Lenovo Yoga 9i Gen 7 software and warranty
If you’re an avid Amazon shopper and/or you have Alexa-enabled devices, you’ll appreciate the Alexa integration — the icon is featured on the Windows 11 taskbar by default. The Lenovo Voice app, however, is the software that caught my attention the most. It has several offerings, including Voice Commands, Translator, Voice to Text and Subtitles.
Unfortunately, Translator, Subtitles and Voice to Text are paid services that offer three tiers: $2.99 for one hour, $14.49 for 5 hours and $28.49 for 10 hours. Fortunately, Voice Commands is free, but it’s hit or miss. Saying “Open Microsoft Edge” and “Launch Camera app” worked well, but for some reason, when I said, “Open Google Chrome,” a voice said, “This app is not installed” (even though it was). Is Lenovo in cahoots with Microsoft to sabotage Google? (I kid, I kid!)
On the plus side, you can add personalized voice commands. For example, you can add a “Take a selfie” command and program it to open the Camera app and trigger the shutter button.
Other Lenovo apps include Smart Appearance (a webcam app that offers filters) and Smart Noise Cancellation (an app that lets you customize how the mics pick up environmental noises). There’s also the Vantage app, which gives you access to system updates, performance-optimization options, warranty information, and more.
You’ll also find standard Windows 11 apps, including Paint, People, Phone Link, and the Snipping Tool. There’s also a Solitaire Collection app — if you’re into that.
The Yoga 9i has a lot of great things going for it. A spectacular display for a non-4K panel, a keyboard that offers convenient access to popular apps, a room-filling audio system, and useful software. Unfortunately, its 8-hour battery life isn’t alluring. The 7th-gen Yoga 9i’s predecessor survived for more than 11 hours.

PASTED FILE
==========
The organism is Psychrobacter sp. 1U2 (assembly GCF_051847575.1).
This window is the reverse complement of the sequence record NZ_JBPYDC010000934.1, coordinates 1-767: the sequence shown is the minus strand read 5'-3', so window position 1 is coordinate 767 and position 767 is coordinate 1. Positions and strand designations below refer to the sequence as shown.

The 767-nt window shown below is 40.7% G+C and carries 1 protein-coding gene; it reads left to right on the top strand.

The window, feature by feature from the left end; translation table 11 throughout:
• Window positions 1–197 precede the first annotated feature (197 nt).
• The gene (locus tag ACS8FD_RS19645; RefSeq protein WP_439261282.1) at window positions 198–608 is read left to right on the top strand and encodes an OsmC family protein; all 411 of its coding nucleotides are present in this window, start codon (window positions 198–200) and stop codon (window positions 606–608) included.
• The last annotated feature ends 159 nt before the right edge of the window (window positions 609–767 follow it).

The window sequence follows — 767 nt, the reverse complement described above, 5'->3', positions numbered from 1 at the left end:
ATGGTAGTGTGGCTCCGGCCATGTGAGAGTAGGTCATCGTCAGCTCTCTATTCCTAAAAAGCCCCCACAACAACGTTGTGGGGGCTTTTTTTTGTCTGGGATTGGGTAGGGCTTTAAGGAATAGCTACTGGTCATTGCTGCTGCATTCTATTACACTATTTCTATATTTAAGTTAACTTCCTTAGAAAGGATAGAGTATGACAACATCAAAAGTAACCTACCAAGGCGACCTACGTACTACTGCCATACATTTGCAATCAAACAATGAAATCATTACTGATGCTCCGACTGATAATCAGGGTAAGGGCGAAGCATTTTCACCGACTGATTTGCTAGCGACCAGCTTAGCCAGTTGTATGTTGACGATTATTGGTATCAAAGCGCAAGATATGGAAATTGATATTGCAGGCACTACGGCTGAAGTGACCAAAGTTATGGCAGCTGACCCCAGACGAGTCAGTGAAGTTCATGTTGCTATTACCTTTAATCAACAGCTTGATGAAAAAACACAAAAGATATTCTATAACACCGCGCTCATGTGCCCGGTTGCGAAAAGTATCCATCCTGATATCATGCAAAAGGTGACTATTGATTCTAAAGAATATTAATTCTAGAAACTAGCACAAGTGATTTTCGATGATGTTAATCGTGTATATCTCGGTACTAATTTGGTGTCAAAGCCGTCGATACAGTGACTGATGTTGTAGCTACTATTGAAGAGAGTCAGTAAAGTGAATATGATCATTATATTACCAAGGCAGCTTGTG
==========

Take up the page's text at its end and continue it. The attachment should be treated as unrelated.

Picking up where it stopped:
If you’re seeking a 2-in-1 laptop in the same price range, consider the Samsung Galaxy Book 2 Pro 360 — it even comes with an S Pen. Plus, it lasts for nearly 12 hours. However, time is of the essence, and according to our test results, the Yoga 9i has a faster file-transfer rate than the Samsung convertible.
The Yoga 9i is ideal for users who are a sticklers for colorful displays, zippy file-transfer rates and a decent audio system. The Samsung 2-in-1 is best for on-the-go content creators who would benefit from its 12-hour battery life and accompanying stylus.
Kimberly Gedeon, holding a Master's degree in International Journalism, launched her career as a journalist for MadameNoire's business beat in 2013. She loved translating stuffy stories about the economy, personal finance and investing into digestible, easy-to-understand, entertaining stories for young women of color. During her time on the business beat, she discovered her passion for tech as she dove into articles about tech entrepreneurship, the Consumer Electronics Show (CES) and the latest tablets. After eight years of freelancing, dabbling in a myriad of beats, she's finally found a home at Laptop Mag that accepts her as the crypto-addicted, virtual reality-loving, investing-focused, tech-fascinated nerd she is. Woot!